The way we made it, the app opens 2 windows: one displayed on a touchscreen, showing the controls; the other shows the actual result, i. e. the model. The control panel allows the user to specify the 4 parameters of the model (the whorl expansion rate, the umbilicus opening, the shape of the opening and the rate of translation), the orientation of the model (on a single window display the user would be able to rotate the model in any direction desired but since it is here shown in a separate window we simplified it, and the user can only rotate around the x axis) or select predefined forms (such as nautilus, ammonite, snail, mussel, etc).

The code is available in its repository. Currently I only put the code for the app as displayed in the exhibit but I'll add soon a simplified, one-window version, in english, as a skeleton app so that people can build more complex apps from it. It was my first experience with shiny, and I'm frankly impressed at how simple and versatile it is.

The part of the code creating the actual mollusc form is surprisingly simple (which I guess is the beauty of Raup's concept). The only difficulty (so to speak) is working in cylindrical coordinates instead of cartesian ones.

```
make_elliptic_generating_shape <- function(D,S,res=100){
#Let's define the original ray as 1
a <- 1
rc <- (D+1)*a/(1-D) #D is the ratio between the distance from the origin to the distal part of the shape and that from the origin to the proximal part.
t<-seq(0,2*pi,by=pi/res)
b <- a/S # Here S is the long axis v short axis ratio of the ellipsis (as we only modelled elliptical/circular opening shapes here)
circle_0 <- cbind(r=rc + a*cos(t), y= b*sin(t), phi=0) #This is the equation for the shape in cylindrical coordinates.
return(circle_0)
}
#Function to coil the shape around the axis
coiling <- function(RT,W,generating_shape, turns,steps,dir="dextral"){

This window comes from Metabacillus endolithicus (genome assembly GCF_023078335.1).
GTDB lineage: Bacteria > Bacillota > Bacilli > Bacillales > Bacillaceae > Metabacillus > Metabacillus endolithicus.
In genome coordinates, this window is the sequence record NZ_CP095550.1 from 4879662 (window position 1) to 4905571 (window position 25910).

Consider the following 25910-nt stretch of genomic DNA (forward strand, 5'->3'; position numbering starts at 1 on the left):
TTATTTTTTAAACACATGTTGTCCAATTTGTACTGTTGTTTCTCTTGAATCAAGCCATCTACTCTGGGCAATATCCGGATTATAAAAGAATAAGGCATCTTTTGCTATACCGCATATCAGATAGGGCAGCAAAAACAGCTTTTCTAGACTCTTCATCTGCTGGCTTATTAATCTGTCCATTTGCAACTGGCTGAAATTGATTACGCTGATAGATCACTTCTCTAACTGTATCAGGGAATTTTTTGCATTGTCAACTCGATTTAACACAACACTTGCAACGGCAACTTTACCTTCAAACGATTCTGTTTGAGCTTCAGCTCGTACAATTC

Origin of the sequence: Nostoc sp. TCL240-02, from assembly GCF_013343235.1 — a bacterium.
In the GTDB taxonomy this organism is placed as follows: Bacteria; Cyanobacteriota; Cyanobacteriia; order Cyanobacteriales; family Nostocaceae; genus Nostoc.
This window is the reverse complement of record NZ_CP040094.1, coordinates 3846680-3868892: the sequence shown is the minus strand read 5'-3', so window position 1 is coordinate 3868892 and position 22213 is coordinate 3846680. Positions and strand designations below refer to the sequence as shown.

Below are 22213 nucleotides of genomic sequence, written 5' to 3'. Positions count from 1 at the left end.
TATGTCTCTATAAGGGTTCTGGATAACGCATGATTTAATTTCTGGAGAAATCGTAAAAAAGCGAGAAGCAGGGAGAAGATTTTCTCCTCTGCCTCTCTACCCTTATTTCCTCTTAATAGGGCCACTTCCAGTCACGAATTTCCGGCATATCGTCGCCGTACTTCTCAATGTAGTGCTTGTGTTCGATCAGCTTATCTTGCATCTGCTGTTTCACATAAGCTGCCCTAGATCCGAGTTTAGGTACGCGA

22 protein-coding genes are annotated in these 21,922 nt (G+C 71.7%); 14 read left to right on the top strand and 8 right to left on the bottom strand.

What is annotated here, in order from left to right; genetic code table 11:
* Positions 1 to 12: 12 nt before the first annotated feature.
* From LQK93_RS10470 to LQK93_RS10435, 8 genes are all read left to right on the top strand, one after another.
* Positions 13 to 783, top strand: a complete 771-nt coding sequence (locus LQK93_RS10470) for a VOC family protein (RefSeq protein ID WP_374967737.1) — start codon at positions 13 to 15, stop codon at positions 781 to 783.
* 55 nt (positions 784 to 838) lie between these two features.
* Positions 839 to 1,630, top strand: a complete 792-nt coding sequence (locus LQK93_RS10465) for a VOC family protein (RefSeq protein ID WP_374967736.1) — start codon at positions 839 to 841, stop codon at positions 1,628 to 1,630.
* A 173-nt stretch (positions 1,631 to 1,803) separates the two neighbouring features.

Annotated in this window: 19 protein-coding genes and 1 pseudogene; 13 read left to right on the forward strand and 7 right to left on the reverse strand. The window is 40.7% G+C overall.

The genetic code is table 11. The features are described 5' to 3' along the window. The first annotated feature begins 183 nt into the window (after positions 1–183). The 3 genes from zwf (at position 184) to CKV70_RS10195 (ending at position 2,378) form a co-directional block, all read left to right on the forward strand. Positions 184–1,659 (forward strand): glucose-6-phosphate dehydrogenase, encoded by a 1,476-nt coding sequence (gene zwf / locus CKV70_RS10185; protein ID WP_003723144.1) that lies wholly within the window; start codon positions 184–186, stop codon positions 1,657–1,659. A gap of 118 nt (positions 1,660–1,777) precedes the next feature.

PHI <- seq(0,2*pi*turns,length=steps)
far_end <- generating_shape[1,1]
closest_end <- approx(generating_shape[generating_shape[,1]<far_end-1,2],
generating_shape[generating_shape[,1]<far_end-1,1],0)$y
D <- closest_end/far_end
rc <- (D+1)/(1-D)
rho <- function(theta, W, r0) r0 * W^(theta/(2*pi)) #See Raup 1966 for the equations.
y <- function(y0,W,theta,rc,T) y0 * W^(theta/(2*pi)) + rc*T*(W^(theta/(2*pi))-1)
circle <- apply(generating_shape,1,
function(x)lapply(PHI,
function(theta)cbind(r=rho(theta, W, x['r']),
y=y(x['y'],W,theta, rc,RT),
phi=theta)))
circle <- do.call(rbind,lapply(circle,function(x)do.call(rbind,x)))
#To cartesian coordinates
if(dir=="dextral"){ #For a dextral shell
XYZ <- list(X = circle[,1] * sin(circle[,3]),
Y = circle[,1] * cos(circle[,3]),
Z = circle[,2])
}else{ #For a sinistral shell
XYZ <- list(X = circle[,1] * cos(circle[,3]),
Y = circle[,1] * sin(circle[,3]),
Z = circle[,2])
}
XYZ
}
# [...]
# With D, S, RT and W defined by the user;
# res and steps and the resolution of the opening shape and the resolution of the coiling
# And turns the number of turns desired (which can be also a parameters for the user to defined if wanted)
circle <- make_elliptic_generating_shape(D,S,res)
ce <- coiling(RT,W,circle,turns,steps,"dextral")
```

#### References:

Raup, D. (1966). Geometric Analysis of Shell Coiling: General Problems. Journal of Paleontology, 40(5), 1178-1190.